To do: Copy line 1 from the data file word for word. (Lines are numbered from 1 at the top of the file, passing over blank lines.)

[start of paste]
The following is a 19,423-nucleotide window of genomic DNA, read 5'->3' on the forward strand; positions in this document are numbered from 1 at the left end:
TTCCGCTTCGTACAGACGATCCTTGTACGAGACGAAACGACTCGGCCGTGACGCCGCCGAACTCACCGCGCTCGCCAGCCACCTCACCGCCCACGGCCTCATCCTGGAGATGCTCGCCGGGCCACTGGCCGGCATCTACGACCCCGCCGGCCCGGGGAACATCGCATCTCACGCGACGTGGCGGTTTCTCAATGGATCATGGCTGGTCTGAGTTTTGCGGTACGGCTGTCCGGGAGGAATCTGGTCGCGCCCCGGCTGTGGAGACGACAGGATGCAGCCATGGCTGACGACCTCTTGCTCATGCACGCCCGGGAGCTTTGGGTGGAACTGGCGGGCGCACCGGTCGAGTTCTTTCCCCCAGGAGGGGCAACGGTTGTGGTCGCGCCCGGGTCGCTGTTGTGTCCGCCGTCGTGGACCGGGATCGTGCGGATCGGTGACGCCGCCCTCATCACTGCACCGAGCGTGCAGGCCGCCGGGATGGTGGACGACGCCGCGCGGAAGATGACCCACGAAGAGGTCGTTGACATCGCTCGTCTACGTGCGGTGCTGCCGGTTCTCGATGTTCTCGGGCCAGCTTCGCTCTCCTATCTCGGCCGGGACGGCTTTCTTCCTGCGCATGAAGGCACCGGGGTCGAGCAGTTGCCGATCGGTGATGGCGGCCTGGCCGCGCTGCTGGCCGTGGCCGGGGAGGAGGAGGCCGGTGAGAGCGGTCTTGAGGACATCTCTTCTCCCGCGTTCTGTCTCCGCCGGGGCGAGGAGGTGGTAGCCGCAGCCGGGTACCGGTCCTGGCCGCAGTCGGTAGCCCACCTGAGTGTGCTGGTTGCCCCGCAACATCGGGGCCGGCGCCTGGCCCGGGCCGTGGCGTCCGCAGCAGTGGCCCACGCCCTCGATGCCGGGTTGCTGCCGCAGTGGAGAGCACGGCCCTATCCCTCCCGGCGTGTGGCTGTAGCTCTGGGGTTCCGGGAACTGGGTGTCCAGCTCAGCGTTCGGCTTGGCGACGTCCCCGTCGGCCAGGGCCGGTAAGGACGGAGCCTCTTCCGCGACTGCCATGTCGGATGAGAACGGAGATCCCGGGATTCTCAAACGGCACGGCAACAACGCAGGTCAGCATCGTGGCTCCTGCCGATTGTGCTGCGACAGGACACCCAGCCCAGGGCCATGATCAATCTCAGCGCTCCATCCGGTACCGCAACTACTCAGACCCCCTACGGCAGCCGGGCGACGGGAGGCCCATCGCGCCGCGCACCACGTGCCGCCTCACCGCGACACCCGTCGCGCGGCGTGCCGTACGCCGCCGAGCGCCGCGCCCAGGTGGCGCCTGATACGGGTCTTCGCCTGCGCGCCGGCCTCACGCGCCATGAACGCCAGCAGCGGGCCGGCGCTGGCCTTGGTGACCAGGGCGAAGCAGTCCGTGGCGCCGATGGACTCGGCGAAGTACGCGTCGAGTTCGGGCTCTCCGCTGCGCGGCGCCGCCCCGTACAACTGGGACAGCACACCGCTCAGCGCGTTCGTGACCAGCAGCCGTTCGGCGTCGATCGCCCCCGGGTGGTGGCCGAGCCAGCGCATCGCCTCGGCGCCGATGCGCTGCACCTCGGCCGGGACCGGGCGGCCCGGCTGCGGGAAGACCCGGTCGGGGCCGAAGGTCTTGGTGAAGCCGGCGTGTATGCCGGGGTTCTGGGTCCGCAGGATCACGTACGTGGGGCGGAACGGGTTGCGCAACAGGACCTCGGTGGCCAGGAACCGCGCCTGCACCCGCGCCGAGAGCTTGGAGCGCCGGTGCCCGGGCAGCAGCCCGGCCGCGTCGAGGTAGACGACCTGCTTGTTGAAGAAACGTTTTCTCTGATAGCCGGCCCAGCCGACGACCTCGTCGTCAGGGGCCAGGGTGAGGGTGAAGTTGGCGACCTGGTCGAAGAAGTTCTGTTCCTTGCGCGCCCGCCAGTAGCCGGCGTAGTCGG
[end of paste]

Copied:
The following is a 19,423-nucleotide window of genomic DNA, read 5'->3' on the forward strand; positions in this document are numbered from 1 at the left end: